Entrepreneurship in Canada with Lipsio Carvalho
Updated: 4 days ago
Lipsio Carvalho recently moved to Canada to expand his business. For him, social responsibility is not just a way to promote a company, but the only way to be sustainable: both environmentally and economically. Check our interview with Lipsio from Beatnik and Sons.
"I sell backpacks. That’s it. But there’s much more behind that. We were growing in Brazil, very aggressively and we were willing to expand globally. And then we started to flirting with the North American market, specifically the USA. USA seems to be too big for us.
We manufacture handcrafted handbags and backpacks. They take a while to be manufactured. Since the US market is about eight to nine times bigger than the Brazilian market, which is already big enough, we found that it might be a step too big to take.
Then we started really considering Canada. And found that Canada is smaller market, is a much more complex. They are much more cash cautious. If we were able to do it here, crossing the border and starting, and tackling the US market will be a consequence.
If I’m building a company, I will build a company that I am proud of. This is why we started to hire and to talk and to involving and giving opportunities to people in need of assistance in Brazil. Either refugees in Curitiba from Siria and Haiti, or people that live below poverty line that really need opportunity to improve their lives.
At that point, we found that now we have a company and also we have a mission. It was never a marketing stunt. It was just because we found that it was the way it was supposed to be. I think we are in a very critical point for companies. It’s either do or die. Or you go high volume, and you wear those shoes “OK. I’m manufacturing at low cost, and I just don’t care about the process. I care about volumes” or you really commit with the mission of creating impact beyond sales. Beyond branding. 81% of Gen Zs and Millennials are willing to buy from companies that have some sort of positive impact in the world. So, is not only about our mindset. Is the mindset of the future.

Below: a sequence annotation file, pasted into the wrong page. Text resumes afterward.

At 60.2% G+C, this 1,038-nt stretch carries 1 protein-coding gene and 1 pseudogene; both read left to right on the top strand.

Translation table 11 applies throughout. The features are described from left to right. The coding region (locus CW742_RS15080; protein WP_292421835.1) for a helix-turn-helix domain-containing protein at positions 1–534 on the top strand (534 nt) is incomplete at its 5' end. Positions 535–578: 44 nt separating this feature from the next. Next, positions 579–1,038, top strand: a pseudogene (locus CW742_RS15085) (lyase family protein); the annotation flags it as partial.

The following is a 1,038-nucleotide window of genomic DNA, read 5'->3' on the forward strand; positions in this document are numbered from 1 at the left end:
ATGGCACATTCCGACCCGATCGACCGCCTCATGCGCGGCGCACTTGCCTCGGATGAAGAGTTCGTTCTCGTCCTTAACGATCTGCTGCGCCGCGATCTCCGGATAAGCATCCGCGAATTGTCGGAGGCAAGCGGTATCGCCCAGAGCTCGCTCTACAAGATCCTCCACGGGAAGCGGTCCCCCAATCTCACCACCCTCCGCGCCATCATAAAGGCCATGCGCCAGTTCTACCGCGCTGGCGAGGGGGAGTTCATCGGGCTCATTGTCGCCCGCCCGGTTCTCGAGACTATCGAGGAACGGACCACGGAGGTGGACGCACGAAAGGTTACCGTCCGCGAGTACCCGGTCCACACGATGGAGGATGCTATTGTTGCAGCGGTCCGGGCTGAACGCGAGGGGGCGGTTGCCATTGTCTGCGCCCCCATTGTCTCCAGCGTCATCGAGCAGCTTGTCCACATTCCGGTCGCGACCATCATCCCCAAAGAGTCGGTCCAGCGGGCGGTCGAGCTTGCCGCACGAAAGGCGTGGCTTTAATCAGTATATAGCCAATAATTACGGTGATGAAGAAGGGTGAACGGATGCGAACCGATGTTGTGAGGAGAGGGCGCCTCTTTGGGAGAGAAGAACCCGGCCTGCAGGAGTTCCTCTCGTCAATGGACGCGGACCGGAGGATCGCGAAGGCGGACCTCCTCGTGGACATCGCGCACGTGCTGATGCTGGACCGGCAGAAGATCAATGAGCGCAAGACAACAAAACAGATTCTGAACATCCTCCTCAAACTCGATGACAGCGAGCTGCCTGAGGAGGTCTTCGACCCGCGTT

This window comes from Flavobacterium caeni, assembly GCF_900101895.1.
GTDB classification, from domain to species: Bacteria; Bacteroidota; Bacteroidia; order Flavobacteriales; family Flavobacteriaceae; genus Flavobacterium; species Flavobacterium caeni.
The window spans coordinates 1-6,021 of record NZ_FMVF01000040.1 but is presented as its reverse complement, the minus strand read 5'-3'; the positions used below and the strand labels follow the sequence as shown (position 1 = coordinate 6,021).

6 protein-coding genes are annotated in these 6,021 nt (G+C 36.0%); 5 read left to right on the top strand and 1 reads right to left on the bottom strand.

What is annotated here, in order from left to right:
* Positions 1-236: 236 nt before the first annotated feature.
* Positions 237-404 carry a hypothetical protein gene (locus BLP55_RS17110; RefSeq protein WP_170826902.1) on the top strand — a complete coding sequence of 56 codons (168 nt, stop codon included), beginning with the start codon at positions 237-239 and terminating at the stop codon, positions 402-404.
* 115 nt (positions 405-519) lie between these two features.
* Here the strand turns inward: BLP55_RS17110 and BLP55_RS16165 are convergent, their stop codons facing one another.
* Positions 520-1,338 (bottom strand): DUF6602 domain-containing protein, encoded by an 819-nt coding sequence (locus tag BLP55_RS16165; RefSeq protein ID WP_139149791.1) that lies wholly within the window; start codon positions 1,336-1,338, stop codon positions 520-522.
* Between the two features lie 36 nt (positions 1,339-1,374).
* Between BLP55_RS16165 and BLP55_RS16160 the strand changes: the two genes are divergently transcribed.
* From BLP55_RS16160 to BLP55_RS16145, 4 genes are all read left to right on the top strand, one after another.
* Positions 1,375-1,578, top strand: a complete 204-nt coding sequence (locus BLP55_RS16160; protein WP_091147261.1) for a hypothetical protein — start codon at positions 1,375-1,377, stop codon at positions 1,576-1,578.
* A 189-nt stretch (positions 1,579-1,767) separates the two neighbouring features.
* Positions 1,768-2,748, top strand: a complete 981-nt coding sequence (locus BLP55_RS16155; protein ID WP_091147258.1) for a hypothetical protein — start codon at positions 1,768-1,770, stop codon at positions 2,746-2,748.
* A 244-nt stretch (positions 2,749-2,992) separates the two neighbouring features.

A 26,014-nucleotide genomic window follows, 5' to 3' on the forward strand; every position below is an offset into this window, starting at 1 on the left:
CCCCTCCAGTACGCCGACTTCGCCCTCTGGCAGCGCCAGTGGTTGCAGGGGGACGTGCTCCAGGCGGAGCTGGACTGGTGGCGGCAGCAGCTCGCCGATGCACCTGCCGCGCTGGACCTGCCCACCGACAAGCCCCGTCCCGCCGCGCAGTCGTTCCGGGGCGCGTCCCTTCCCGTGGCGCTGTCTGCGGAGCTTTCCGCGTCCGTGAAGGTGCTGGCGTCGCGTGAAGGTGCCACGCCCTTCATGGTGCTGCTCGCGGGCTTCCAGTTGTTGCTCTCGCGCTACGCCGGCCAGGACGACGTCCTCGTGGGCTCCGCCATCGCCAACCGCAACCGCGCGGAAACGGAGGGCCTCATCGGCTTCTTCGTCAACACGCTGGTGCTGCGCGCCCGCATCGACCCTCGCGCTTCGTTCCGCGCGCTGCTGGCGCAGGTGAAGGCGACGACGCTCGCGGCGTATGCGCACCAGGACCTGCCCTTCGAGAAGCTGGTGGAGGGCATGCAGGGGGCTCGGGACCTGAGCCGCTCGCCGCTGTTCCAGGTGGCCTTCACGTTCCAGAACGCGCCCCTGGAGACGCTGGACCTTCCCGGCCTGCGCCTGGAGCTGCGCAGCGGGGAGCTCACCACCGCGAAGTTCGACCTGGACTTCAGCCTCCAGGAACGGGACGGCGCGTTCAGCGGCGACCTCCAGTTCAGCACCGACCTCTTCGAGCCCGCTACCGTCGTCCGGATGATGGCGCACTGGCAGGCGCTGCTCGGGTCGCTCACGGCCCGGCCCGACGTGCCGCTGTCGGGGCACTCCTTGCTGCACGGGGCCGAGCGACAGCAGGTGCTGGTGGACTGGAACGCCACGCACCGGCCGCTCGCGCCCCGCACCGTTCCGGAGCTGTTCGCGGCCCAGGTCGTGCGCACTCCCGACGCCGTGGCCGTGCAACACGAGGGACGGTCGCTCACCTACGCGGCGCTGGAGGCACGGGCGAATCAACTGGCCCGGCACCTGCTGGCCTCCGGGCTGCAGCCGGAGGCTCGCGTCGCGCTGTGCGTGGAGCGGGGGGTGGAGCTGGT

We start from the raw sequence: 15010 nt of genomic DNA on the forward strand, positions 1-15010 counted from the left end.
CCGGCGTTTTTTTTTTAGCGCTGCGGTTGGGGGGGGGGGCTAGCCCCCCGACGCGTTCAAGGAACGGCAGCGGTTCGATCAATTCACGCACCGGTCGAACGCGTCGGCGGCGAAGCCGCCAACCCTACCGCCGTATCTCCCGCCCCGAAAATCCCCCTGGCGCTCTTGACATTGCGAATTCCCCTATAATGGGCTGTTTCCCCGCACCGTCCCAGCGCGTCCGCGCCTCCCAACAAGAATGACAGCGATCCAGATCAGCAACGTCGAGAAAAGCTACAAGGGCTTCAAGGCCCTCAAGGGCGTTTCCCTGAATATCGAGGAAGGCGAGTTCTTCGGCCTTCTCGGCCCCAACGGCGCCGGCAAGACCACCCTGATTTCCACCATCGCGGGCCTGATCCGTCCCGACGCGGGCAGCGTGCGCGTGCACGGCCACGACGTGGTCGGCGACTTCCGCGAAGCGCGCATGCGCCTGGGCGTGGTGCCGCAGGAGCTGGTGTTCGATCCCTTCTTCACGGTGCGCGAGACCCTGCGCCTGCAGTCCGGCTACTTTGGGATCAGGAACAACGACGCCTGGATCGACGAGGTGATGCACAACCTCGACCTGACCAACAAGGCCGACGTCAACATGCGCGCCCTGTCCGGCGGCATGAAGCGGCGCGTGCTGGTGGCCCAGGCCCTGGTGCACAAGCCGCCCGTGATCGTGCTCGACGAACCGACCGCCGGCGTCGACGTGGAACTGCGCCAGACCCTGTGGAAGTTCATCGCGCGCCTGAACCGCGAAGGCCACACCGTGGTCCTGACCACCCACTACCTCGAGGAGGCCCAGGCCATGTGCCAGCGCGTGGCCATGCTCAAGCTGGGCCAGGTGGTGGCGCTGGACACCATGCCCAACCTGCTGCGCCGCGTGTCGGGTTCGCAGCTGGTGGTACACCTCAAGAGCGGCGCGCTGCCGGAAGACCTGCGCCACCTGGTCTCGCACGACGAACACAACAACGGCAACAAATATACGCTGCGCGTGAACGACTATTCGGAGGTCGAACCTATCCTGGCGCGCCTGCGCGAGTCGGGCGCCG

Of course I have a beautiful team there. The foundation of the move was having a team in Brazil that I trust. And that I know that they will deliver, even when I’m here.
The challenges are bigger we expected. The biggest challenge is to manage those immigration issues, and at the same time you have to grow the company in a place that basically, you don’t know anyone. In Brazil, I always relied on my networking. By the time you get here, you basically being born again. But you have to be ready to go for it. Go after support. Consider connecting with institutions that can really support you and can really expand your network fast enough.
Counting with the support of these institutions, make our job faster. We can learn faster, we can move faster, we can react faster. If it’s not like that, basically you have to learn by your own. It will be much tougher. They make the path so much easier because from the legal side, from the accounting side, from sales side, they’re just much more aware and used to everything that it’s happening here. It’s a short cut. But there’s somethings you should consider before deciding to move. The first thing is lower your expectations and be ready to react. Second, it’s tougher than you can even imagine. Not having all the connections, not having all the privileges that we have just for being born in Brazil, and for being there for quite a while. It’s not a business decision or personal life decision. It’s both. It’s a very intense experience. If you are used to rollercoasters, this is the biggest one. So you should be ready for that."
Disclaimer: The views and opinions expressed in this article are those of the authors and do not necessarily reflect the official view of the FCBB.